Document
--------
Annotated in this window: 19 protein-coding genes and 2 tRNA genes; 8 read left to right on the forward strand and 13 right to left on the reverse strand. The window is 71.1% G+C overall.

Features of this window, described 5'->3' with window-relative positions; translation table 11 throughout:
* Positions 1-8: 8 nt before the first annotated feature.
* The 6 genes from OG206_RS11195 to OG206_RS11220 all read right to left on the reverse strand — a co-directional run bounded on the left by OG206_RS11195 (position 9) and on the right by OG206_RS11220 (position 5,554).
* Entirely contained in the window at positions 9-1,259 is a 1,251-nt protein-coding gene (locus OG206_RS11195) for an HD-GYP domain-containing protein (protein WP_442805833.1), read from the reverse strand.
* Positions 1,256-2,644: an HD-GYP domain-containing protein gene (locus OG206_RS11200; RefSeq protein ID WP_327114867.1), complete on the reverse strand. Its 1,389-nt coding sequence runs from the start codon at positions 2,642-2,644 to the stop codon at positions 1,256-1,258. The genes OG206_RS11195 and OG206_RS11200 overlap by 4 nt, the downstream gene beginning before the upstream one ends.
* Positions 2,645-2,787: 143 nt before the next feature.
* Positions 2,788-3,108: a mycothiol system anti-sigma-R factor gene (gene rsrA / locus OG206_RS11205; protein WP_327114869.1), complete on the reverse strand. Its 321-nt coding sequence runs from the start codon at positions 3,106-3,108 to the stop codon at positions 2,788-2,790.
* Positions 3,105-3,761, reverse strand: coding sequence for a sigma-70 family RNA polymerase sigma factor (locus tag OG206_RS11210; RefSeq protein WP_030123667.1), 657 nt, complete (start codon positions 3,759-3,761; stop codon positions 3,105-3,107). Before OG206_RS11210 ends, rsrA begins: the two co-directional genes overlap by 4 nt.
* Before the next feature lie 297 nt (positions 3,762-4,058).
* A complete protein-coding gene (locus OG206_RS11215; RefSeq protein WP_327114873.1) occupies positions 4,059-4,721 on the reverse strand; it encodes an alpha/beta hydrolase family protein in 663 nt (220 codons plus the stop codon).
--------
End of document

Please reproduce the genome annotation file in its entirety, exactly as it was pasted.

Annotated in this window: 19 protein-coding genes and 2 tRNA genes; 8 read left to right on the forward strand and 13 right to left on the reverse strand. The window is 71.1% G+C overall.

Features of this window, described 5'->3' with window-relative positions; translation table 11 throughout:
* Positions 1-8: 8 nt before the first annotated feature.
* The 6 genes from OG206_RS11195 to OG206_RS11220 all read right to left on the reverse strand — a co-directional run bounded on the left by OG206_RS11195 (position 9) and on the right by OG206_RS11220 (position 5,554).
* Entirely contained in the window at positions 9-1,259 is a 1,251-nt protein-coding gene (locus OG206_RS11195) for an HD-GYP domain-containing protein (protein WP_442805833.1), read from the reverse strand.
* Positions 1,256-2,644: an HD-GYP domain-containing protein gene (locus OG206_RS11200; RefSeq protein ID WP_327114867.1), complete on the reverse strand. Its 1,389-nt coding sequence runs from the start codon at positions 2,642-2,644 to the stop codon at positions 1,256-1,258. The genes OG206_RS11195 and OG206_RS11200 overlap by 4 nt, the downstream gene beginning before the upstream one ends.
* Positions 2,645-2,787: 143 nt before the next feature.
* Positions 2,788-3,108: a mycothiol system anti-sigma-R factor gene (gene rsrA / locus OG206_RS11205; protein WP_327114869.1), complete on the reverse strand. Its 321-nt coding sequence runs from the start codon at positions 3,106-3,108 to the stop codon at positions 2,788-2,790.
* Positions 3,105-3,761, reverse strand: coding sequence for a sigma-70 family RNA polymerase sigma factor (locus tag OG206_RS11210; RefSeq protein WP_030123667.1), 657 nt, complete (start codon positions 3,759-3,761; stop codon positions 3,105-3,107). Before OG206_RS11210 ends, rsrA begins: the two co-directional genes overlap by 4 nt.
* Before the next feature lie 297 nt (positions 3,762-4,058).
* A complete protein-coding gene (locus OG206_RS11215; RefSeq protein WP_327114873.1) occupies positions 4,059-4,721 on the reverse strand; it encodes an alpha/beta hydrolase family protein in 663 nt (220 codons plus the stop codon).